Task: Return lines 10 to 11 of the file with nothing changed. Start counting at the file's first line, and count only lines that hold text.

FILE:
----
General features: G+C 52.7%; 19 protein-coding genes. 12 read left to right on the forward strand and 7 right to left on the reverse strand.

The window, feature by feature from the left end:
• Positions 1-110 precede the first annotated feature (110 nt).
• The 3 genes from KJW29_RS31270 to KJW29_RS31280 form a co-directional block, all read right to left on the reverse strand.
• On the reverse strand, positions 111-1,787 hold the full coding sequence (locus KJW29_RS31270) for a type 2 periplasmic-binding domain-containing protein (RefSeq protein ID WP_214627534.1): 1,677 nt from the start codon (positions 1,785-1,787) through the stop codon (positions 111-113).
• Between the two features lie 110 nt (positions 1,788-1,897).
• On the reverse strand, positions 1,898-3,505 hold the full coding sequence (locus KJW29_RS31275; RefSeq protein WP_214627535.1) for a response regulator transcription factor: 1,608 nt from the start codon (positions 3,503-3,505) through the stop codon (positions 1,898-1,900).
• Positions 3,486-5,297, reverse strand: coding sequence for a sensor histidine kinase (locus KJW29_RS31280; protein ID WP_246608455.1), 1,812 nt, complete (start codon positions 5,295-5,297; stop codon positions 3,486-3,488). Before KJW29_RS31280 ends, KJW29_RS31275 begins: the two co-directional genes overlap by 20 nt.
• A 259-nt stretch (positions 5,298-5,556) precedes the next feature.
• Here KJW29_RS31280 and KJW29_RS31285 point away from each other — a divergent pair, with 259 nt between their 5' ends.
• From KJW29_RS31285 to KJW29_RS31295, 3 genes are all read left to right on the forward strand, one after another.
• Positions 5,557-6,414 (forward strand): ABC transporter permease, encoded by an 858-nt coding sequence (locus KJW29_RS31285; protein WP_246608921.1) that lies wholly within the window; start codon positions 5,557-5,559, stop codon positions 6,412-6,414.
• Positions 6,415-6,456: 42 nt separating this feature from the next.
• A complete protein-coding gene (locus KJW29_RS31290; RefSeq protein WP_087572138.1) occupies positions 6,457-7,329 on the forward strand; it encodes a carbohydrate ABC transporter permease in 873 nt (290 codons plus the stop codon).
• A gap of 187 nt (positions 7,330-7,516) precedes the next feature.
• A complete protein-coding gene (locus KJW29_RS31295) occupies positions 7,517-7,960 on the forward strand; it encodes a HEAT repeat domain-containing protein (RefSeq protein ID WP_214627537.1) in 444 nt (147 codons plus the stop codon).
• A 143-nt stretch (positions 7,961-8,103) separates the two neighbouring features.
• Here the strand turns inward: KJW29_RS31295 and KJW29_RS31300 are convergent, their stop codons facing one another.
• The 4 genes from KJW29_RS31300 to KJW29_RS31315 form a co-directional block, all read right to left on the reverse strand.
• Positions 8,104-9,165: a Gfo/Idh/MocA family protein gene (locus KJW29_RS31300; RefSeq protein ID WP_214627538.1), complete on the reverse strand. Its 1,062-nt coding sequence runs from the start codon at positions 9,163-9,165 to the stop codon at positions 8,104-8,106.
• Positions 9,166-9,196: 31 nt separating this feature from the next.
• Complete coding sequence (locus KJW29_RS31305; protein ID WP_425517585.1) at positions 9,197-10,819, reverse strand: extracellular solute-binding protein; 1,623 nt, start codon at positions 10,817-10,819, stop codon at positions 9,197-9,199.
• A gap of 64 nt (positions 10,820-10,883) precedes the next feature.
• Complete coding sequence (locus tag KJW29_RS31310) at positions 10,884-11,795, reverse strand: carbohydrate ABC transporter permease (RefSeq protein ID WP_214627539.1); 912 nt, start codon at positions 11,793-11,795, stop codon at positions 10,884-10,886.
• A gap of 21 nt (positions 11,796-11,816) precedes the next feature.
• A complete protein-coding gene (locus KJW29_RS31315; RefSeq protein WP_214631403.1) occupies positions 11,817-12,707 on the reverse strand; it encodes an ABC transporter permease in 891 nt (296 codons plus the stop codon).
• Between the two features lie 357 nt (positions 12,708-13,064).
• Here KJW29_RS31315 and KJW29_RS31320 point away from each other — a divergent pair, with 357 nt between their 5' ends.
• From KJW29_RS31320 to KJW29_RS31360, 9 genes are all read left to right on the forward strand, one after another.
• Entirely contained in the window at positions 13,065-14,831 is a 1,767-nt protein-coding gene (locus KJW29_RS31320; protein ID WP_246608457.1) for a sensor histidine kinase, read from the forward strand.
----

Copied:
• Here KJW29_RS31280 and KJW29_RS31285 point away from each other — a divergent pair, with 259 nt between their 5' ends.
• From KJW29_RS31285 to KJW29_RS31295, 3 genes are all read left to right on the forward strand, one after another.